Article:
Tags

, , , , , , , , , , , , ,

INJURY ON THE FIELD: Man down… man down.

I pulled my hamstring mid-game over a month ago during the second week of the UltiNY Saturday league. To heal up, I took a little over 10 days off, including skipping week three of the league (which was canceled anyway). I reduced/ eliminated my jogging and stretching routine to give myself some time to heal; though, upon reflection I may have backed off too much.

Anyway, when I started to feel a bit better, I played… and, I then pulled it a second time (week four) during the first game of the day. Lucky me, I know.  I continued to call substitutions, be a voice on the sidelines and cheer on my teammates, but didn’t return to the field, which I know hurt the SC’s chances.

So after some rest, ice, compression and elevation (RICE) and because I hate to be sidelined, I played the following week in my usual Thursday pick-up game. During the night I only jogged and played in my Vibrams rather than cleats. Occasionally, I felt a twinge of pain, but could at least move around the field at a slow pace. I also subbed when possible. So, I thought I was close to being recovered.

Back of My Left Leg

Back of My Left Leg

That Saturday, week five of UltiNY Club League (7 May), I decided to jump in for a few points of the end of our second game against Nightmare Pheasants. Because of my ill-advised decision, I returned to my original level of soreness, decreased my range of motion and added bruising behind my left knee, which appeared that evening. This got me worried because one of my teammates mentioned that one of the signs of major damage (or…gasp…tearing) is bruising around the knee. Other signs of injury include:

  • a popping or tearing sensation
  • inability to put weight on injured leg
  • swelling and or pain
  • inconsistencies between uninjured and injured hamstrings when you run your hands down each leg

Definitely time to lay off the Ultimate. As much as it pains me, I have to realize that I am getting older, and with that comes a slower recovery time. I also have to be more strict about getting the proper care. I went without health coverage for so long that now when I do have insurance, I don’t use it like I should. With all that in mind, I decided not to play at all the following weeks, giving myself four to six weeks of rest.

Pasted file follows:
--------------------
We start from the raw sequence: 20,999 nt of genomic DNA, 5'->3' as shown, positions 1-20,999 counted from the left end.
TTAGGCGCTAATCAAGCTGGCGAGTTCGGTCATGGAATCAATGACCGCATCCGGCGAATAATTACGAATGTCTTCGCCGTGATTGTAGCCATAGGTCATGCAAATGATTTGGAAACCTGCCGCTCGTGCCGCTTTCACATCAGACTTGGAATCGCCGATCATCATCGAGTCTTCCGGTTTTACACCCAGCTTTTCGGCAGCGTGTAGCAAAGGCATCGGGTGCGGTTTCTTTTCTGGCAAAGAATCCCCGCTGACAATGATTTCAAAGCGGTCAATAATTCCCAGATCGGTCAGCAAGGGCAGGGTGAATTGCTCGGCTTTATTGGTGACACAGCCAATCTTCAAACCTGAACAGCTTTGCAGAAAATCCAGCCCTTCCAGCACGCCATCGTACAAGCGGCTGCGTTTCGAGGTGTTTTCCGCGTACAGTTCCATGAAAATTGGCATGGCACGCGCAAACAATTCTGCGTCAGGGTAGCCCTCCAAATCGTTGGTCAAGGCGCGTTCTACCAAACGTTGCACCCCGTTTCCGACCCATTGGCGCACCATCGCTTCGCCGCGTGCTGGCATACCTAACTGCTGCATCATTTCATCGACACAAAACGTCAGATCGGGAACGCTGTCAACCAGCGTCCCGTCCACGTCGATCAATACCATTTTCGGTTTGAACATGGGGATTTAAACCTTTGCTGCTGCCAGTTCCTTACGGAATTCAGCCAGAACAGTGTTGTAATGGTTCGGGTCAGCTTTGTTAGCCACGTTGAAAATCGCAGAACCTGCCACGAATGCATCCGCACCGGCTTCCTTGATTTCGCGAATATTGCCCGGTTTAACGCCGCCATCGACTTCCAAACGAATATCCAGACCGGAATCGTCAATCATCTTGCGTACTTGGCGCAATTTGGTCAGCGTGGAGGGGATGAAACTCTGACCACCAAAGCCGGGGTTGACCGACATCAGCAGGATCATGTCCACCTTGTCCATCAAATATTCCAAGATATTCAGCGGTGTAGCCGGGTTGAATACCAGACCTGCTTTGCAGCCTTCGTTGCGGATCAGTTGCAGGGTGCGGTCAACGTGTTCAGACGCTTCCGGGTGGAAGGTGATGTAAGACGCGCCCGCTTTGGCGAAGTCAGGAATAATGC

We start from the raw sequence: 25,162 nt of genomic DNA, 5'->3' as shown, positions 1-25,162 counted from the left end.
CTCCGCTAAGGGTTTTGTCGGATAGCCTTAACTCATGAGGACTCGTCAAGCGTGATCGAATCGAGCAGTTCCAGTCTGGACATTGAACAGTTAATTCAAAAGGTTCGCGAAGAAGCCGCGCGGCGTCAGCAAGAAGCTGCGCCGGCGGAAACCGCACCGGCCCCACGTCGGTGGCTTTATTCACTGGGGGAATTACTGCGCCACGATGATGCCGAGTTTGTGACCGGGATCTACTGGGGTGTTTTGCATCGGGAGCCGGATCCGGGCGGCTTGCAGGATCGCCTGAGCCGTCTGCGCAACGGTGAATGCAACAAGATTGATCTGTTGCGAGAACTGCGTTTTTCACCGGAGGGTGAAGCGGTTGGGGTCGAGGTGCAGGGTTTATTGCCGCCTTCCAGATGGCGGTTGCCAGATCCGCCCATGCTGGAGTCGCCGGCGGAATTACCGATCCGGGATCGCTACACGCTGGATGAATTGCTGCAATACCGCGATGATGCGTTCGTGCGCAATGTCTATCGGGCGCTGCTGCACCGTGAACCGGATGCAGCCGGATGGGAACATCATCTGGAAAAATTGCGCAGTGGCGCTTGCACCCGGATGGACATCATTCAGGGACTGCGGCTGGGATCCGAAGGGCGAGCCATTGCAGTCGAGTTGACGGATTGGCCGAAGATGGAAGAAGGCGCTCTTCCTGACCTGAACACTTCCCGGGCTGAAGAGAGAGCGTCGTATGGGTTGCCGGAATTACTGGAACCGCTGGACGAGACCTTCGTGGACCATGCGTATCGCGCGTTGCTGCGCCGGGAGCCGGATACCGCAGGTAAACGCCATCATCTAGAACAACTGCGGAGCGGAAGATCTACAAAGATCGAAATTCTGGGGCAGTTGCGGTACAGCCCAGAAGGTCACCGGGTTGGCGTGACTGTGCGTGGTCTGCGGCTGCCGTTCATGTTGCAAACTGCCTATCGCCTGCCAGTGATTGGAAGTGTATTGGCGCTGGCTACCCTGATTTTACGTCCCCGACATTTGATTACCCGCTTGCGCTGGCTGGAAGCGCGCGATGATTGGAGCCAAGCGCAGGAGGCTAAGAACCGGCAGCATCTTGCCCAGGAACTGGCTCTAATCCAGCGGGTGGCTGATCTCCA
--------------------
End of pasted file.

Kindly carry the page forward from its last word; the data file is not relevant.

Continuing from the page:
ANY POSITIVES: So, What have I learned?*

First, I learned I really need to take time off when I injure myself. Second, I need to increase my level of stretching, jogging and sprinting exercises to prepare my body for the type of abuse it receives from Ultimate. As the Mayo Clinic Website states, “Try to be in shape to play your sport; don’t play your sport to get in shape”. And, third, when I’m in doubt about the damage I’ve done, see a medical professional for the right diagnosis.

While I am recovering, I plan to follow the proper steps to get myself mended and be in better shape, which will include seeing a medical professional.

I have started to do Yoga and will do my best to stretch on a consistent enough basis before I practice or play any pick up. I will also build my leg muscles with lunges, one legged calf raises, lateral and front-to-back hops, squats, scissor jumps, warm-up diagonal cuts, etc (there is a ACL Tear prevention video with most of these exercises at Injury Time Out). Lastly, and most importantly I will not take the field until I am completely warmed up!

Online Resources To Check out about Injury:

Injury Timeout. * Check out “Muscle Strains” by Jamie Nuwer, MD. You might recognize her name from USA Ultimate.
Mayo Clinic. **
Sports Injury Clinic.  ***

PLEASE, consult a medical professional when injured. I am not a medical professional, so can only provide limited information (not treatment) and comment on my own road to recovery.

* Injury Timeout disclaimer:
“The information contained on this website is not meant to be a substitute for evaluation by a qualified health care professional. The information provided here is meant for educational and informational purposes only. It should in no way be considered as formal medical advice for your health problems. You should consult a qualified health professional if you are seeking medical advice for an injury or illness. Go to the emergency room or call 911 for any severe injury or illness”.

** The Mayo Clinic’s disclaimer:
“This site and its services are for consumer educational use only. Nothing contained in this site is or should be considered, or used as a substitute for, medical advice, diagnosis or treatment. The services provided on this site are here to educate consumers on health care and medical issues that may affect their daily lives. This site and its services do not constitute the practice of any medical, nursing or other professional health care advice, diagnosis or treatment”.

*** Sports Injury Clinic.net disclaimer:
“The site sportsinjuryclinic.net including the ‘Virtual Therapist’ is purely a source of information and can at no time replace the expert eye of a qualified professional. We recommend seeking professional advice before embarking on any form of self treatment. Neither the content or nor any other service provided through sportsinjuryclinic.net is intended to be relied on for medical diagnosis or treatment. Never delay in seeking professional advice because of something seen on sportsinjuryclinic.net“.

Advertisements